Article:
Photo credit: ONE DAY (2011)
Is love enough?
This was a simple question from a friend who is having a divorce from the love of her life, but it stopped me in my tracks.
The past year, I’ve witnessed more breakups than any other year. Breakups I didn’t see coming, breakups the couple involved didn’t see coming. The common factor in most of these breakups was that the love was still very much there, strongly present, yet it wasn’t enough to keep the relationship going.
I always fought for the idea that love conquers all, that love makes anything work—even the hardest of relationships.
The whole thing goes back to all those fairy tales, all those Disney stories and movies we’ve heard and watched. We grew up on the idea that “All you need is love,” or “If you have ‘love,’ ‘passion,’ ‘romance,’ you name it, then every problem in your love life is not a problem.”
We promise ourselves that we will never let them go. We promise ourselves that we will break through every obstacle that is blocking us on the road toward the happy love life. We believe that nothing is able to stop the love between us.
We all have been there. When we are into someone, chances are we will feel exactly the same and we won’t give up our love even though it is consuming us and is draining our resources. We believe if we keep working hard we will get return for the love life we desired.
But then I realized that love alone is not enough. It is the pillar you build the relationship on, yet it is not the fuel that keeps it going. Relationships don’t always have happily-ever-afters like the fairy tales. And sometimes, two people are meant to fall in love but not meant to be together. And the harsh reality is that for having a happy love life, sometimes love is just not enough.
Here are a few things that can get in the way of lasting love:
You can love someone who is not right for you.
You can truly love someone, but they still won’t be right for you. You can be either too similar or too different to the point that you can’t really meet halfway. You both can be too stubborn to admit it, and even too stubborn to end the relationship. Eventually, though, loving someone who is not right for you can feel like a tug-of-war, and you keep pulling and pulling until someone slips away.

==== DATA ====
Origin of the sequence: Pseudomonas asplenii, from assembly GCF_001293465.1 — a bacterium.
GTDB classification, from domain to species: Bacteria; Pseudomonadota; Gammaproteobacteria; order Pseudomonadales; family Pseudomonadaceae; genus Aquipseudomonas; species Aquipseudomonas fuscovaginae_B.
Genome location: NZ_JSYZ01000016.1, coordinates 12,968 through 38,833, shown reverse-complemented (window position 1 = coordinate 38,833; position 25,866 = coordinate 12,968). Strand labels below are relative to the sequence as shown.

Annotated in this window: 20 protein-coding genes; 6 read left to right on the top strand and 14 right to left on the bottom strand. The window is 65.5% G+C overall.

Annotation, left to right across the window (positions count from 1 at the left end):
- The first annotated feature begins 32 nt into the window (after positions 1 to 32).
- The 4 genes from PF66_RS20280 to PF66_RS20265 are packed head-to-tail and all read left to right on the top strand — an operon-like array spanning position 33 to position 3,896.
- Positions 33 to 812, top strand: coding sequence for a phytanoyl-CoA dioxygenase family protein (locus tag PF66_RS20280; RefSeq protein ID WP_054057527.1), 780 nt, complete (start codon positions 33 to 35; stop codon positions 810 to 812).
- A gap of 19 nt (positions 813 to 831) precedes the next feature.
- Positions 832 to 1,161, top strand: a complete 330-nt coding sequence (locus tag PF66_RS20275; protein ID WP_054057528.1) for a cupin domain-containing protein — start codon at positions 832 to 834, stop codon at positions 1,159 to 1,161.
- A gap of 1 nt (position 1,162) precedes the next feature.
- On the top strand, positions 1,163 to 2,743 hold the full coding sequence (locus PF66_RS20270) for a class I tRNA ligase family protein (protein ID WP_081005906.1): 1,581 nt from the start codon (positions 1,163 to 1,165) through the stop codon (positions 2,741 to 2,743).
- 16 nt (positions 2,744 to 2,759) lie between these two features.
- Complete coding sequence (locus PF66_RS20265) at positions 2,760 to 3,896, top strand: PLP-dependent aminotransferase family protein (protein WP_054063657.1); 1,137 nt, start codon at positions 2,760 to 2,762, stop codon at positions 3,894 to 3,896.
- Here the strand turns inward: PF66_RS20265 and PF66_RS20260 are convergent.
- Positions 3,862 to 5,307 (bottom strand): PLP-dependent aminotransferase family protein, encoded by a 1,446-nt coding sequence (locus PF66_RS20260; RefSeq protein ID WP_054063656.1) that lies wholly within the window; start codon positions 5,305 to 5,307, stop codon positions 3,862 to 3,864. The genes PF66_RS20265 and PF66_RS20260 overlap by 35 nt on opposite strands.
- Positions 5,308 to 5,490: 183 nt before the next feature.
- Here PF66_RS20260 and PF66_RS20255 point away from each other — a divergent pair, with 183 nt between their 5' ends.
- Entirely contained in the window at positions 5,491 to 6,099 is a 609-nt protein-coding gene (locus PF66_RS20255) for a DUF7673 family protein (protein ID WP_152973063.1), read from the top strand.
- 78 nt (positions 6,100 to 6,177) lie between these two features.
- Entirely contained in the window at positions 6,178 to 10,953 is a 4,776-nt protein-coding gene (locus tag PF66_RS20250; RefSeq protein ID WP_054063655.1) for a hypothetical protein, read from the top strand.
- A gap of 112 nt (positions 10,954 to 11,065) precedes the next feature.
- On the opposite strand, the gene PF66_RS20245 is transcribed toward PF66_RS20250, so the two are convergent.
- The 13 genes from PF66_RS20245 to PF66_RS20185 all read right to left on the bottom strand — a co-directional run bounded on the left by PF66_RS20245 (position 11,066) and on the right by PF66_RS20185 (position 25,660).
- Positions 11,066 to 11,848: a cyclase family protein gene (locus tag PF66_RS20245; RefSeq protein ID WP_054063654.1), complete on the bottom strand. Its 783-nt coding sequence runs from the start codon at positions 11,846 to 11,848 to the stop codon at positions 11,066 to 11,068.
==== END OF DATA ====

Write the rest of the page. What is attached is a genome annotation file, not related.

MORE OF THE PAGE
You can love someone but the timing won’t be right.
You can do whatever it takes to make it work, but one of you may still not be ready to take the next step. One of you may be tired of waiting for the next step. One of you may get a big shot at a dream job and abandon everything else. One of you may just be starting a new job in another country and want to solely focus on your career. Whatever the reason may be, it’s hard to schedule a meeting when your life timetables are not aligning.
You can love someone but the parents can get in the way.
Even though it’s 2019 and our generation is more independent than ever, parents still have a say one way or another. You can be in love with each other, but if her dad is not a big fan or his mom is not a big fan, the relationship is doomed. A relationship that doesn’t have the parents’ blessing is usually not blessed. Curse the stars, curse the universe, it’s hard to fight the parental force once it gets ahold of you.
You can love someone who needs help.
You can be in love with someone who needs help, and I mean clinical help. We are all crazy in our own way, but some people truly need therapy as they have insecurities and personality disorders, and, until they fix themselves, you can’t really fix them.
You can love someone who you can’t keep up with.
You can love someone but you fight 50 times a day. You can love someone who is always working. You can love someone who is always on their phone. You can love someone who can’t open up about their feelings. You can love someone who changes their mind like they change their outfits.
While you may think that love can outdo all of the above, sometimes it can’t. Sometimes it gets exhausting to keep up. It drains you when you can’t foretell what kind of person you will have to deal with. It sucks the happiness out of you to know that you are coming up against a brick wall. Love can start to feel like hard work—work you just can’t put up with anymore even though you need it, even though you love it.
You can love someone who makes you love yourself a little less.